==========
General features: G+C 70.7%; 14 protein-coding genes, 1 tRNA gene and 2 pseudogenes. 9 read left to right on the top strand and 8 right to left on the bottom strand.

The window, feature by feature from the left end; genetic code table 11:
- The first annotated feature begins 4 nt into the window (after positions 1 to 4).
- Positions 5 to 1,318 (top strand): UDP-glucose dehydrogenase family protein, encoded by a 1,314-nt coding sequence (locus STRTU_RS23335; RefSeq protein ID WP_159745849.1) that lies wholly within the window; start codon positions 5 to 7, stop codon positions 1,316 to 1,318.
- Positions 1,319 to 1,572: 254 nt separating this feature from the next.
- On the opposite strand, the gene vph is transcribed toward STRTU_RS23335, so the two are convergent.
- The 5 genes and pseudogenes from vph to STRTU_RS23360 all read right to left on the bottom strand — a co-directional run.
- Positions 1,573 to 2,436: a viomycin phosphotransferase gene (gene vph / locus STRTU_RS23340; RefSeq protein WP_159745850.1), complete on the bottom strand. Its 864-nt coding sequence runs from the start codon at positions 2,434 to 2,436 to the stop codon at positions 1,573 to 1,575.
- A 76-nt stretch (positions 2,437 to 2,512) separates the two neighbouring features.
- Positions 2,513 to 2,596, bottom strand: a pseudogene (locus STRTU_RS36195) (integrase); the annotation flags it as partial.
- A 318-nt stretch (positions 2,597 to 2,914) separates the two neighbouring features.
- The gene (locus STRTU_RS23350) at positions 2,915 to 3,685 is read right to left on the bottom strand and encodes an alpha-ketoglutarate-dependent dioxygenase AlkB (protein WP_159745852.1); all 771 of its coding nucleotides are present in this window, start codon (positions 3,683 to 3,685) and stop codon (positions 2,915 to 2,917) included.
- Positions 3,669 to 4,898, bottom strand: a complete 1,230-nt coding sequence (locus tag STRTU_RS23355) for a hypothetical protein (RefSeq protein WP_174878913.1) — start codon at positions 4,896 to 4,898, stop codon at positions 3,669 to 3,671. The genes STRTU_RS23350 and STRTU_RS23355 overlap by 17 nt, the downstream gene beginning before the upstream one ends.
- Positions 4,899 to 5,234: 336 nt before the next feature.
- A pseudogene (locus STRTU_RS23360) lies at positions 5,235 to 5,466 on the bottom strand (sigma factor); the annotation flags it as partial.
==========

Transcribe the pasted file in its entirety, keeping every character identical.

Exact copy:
General features: G+C 70.7%; 14 protein-coding genes, 1 tRNA gene and 2 pseudogenes. 9 read left to right on the top strand and 8 right to left on the bottom strand.

The window, feature by feature from the left end; genetic code table 11:
- The first annotated feature begins 4 nt into the window (after positions 1 to 4).
- Positions 5 to 1,318 (top strand): UDP-glucose dehydrogenase family protein, encoded by a 1,314-nt coding sequence (locus STRTU_RS23335; RefSeq protein ID WP_159745849.1) that lies wholly within the window; start codon positions 5 to 7, stop codon positions 1,316 to 1,318.
- Positions 1,319 to 1,572: 254 nt separating this feature from the next.
- On the opposite strand, the gene vph is transcribed toward STRTU_RS23335, so the two are convergent.
- The 5 genes and pseudogenes from vph to STRTU_RS23360 all read right to left on the bottom strand — a co-directional run.
- Positions 1,573 to 2,436: a viomycin phosphotransferase gene (gene vph / locus STRTU_RS23340; RefSeq protein WP_159745850.1), complete on the bottom strand. Its 864-nt coding sequence runs from the start codon at positions 2,434 to 2,436 to the stop codon at positions 1,573 to 1,575.
- A 76-nt stretch (positions 2,437 to 2,512) separates the two neighbouring features.
- Positions 2,513 to 2,596, bottom strand: a pseudogene (locus STRTU_RS36195) (integrase); the annotation flags it as partial.
- A 318-nt stretch (positions 2,597 to 2,914) separates the two neighbouring features.
- The gene (locus STRTU_RS23350) at positions 2,915 to 3,685 is read right to left on the bottom strand and encodes an alpha-ketoglutarate-dependent dioxygenase AlkB (protein WP_159745852.1); all 771 of its coding nucleotides are present in this window, start codon (positions 3,683 to 3,685) and stop codon (positions 2,915 to 2,917) included.
- Positions 3,669 to 4,898, bottom strand: a complete 1,230-nt coding sequence (locus tag STRTU_RS23355) for a hypothetical protein (RefSeq protein WP_174878913.1) — start codon at positions 4,896 to 4,898, stop codon at positions 3,669 to 3,671. The genes STRTU_RS23350 and STRTU_RS23355 overlap by 17 nt, the downstream gene beginning before the upstream one ends.
- Positions 4,899 to 5,234: 336 nt before the next feature.
- A pseudogene (locus STRTU_RS23360) lies at positions 5,235 to 5,466 on the bottom strand (sigma factor); the annotation flags it as partial.